The Sorcerer of the North: World-building problems begin to show

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fantasy book reviews science fiction book reviewsThe Sorcerer of the North by John Flanagan MG YA fantasy audiobook reviewsThe Sorcerer of the North by John Flanagan

This review will contain minor spoilers for John Flanagan’s previous RANGER’S APPRENTICE books: The Ruins of Gorlan, The Burning Bridge, The Icebound Land, and The Battle for Skandia. The Sorcerer of the North begins a new story arc and new readers could start here, but for maximum enjoyment, I recommend going back and starting with The Ruins of Gorlan.

When we left Will and his friends at the end of The Battle for Skandia, our hero Will, a Ranger’s apprentice, had finally returned home to Araluen with the princess Cassandra after they had been kidnapped by Araluen’s long-time Viking-ish enemies, the Skandians. (But don’t think that Will rescued Cassandra because, actually, she rescued him, thank you very much, Mr. Flanagan!) After returning home, Will was responsible for brokering a peace between Araluen and the Skandians and, because of that, he has finally been given a last name: Treaty. Then Will went back to the Rangers, though the king offered him a position that would have made him a nobleman and, therefore, eligible to marry Cassandra. The princess seemed sad that he refused this honor and returned to the Rangers.

When I opened The Sorcerer of the North, I was surprised to find that a few years had passed since the events of The Battle for Skandia. Will is now a full-fledged Ranger and he is on his way to his first solo appointment. Thinking to give him an easy first assignment, the Rangers have sent him to a seaside province that shouldn’t cause him much trouble. On his way, Will finds a dying Border Collie on the side of the road and nurses him back to health, giving us a sweet new canine character to love. When he arrives in his new home, Will finds that things are not as ideal as he’d been led to believe. Then Alyss shows up with a message for Will — there are reports of a murderous sorcerer in the North and the Rangers want Will to infiltrate Macindaw Castle to figure out what’s going on. To do this, he’ll go undercover as a wandering minstrel.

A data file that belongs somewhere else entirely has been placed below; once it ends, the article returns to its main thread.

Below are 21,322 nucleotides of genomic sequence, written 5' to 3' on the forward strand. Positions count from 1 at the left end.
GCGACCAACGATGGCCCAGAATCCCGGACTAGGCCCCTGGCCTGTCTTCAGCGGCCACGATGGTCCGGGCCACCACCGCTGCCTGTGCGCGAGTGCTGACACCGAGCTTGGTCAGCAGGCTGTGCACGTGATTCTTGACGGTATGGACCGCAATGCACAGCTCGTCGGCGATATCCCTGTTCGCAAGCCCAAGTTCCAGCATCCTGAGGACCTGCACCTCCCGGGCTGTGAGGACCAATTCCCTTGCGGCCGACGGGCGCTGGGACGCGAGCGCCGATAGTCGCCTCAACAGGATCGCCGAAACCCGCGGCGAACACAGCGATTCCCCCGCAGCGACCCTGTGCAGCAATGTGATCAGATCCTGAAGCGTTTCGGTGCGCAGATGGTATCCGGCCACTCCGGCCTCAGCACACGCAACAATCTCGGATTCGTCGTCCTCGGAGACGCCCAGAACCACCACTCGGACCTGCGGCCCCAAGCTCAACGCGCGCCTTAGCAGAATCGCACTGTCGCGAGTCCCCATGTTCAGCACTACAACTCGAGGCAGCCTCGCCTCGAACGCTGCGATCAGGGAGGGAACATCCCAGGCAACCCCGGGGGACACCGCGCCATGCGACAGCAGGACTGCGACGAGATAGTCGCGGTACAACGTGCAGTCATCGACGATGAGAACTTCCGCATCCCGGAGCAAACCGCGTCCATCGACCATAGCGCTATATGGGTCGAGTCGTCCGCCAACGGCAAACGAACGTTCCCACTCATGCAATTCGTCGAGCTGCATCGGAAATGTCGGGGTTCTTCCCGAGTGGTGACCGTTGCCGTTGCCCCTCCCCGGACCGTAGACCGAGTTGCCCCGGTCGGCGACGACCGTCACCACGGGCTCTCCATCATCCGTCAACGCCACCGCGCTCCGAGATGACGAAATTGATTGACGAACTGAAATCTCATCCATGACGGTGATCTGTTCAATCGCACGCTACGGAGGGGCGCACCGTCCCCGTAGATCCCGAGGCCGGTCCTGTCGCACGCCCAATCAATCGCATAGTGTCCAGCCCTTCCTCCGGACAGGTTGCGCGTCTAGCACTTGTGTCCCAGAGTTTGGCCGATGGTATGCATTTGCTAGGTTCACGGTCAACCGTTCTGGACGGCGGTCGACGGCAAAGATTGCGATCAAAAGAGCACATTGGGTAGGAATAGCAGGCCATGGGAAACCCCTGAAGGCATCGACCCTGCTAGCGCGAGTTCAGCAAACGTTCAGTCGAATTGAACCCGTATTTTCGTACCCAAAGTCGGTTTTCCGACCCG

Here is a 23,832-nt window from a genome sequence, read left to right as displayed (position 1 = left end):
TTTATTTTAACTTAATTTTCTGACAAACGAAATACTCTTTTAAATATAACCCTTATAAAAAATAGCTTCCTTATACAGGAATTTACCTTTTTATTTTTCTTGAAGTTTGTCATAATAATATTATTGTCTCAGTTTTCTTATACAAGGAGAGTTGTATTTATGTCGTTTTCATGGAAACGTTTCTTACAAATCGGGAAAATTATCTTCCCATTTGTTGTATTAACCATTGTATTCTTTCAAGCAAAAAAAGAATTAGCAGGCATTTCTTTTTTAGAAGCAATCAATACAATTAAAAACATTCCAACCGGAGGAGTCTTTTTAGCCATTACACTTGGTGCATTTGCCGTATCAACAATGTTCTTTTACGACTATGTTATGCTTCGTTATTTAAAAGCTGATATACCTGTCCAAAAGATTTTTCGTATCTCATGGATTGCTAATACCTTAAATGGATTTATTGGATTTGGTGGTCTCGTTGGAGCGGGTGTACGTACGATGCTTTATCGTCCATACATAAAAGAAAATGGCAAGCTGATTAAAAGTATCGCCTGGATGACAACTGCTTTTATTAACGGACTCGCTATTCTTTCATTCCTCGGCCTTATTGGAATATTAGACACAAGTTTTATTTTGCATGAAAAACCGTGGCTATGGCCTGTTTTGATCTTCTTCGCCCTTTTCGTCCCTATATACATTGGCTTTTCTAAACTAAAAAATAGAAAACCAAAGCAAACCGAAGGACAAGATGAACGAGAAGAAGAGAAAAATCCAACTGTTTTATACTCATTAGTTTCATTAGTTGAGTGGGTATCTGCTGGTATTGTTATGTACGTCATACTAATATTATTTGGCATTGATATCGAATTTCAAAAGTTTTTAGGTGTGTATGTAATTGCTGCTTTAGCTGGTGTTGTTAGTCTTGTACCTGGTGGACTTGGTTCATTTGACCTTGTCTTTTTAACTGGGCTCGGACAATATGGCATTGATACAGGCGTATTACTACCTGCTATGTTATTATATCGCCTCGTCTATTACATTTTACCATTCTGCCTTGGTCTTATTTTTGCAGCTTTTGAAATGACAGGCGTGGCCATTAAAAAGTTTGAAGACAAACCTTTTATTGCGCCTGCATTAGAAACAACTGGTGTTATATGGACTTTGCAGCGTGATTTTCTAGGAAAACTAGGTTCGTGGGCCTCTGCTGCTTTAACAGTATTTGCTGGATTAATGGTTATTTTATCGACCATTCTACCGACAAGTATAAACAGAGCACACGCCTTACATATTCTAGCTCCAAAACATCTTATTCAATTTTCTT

The Sorcerer of the North was pleasant enough, but not as much fun as previous installments. I think that’s mainly because some of the characters who I loved in those books are missing here, or have only minor parts. We don’t see much of Halt, but the scenes he’s in are the best in the book. We see very little of Horace, but it’s clear that he’ll play a bigger role in the next book, The Siege of Macindaw. We don’t get to see Cassandra at all. Mostly Will is on his own here and so this episode is missing the witty banter and droll humor that I liked so much in the previous books. The dog helps make up for this a little, but it’s not enough. We get to see more of Alyss, but since she’s a dignified diplomat, so far she’s just not much fun.

The other main “issue” with The Sorcerer of the North is that it is now becoming apparent (though I’ve suspected it before and even mentioned it in my review of The Battle for Skandia) that Flanagan is inventing his world as he goes. (Or, if that’s not the case, he has elected not to tell us things until they’re necessary, which seems doubtful.) Never before have we heard of the places Will visits in this story, or the neighboring kingdom that threatens to invade. This is the first time we’ve had any idea that Will plays an instrument and is a good singer. It’s clear that these elements of the story were introduced just for the plot of this novel.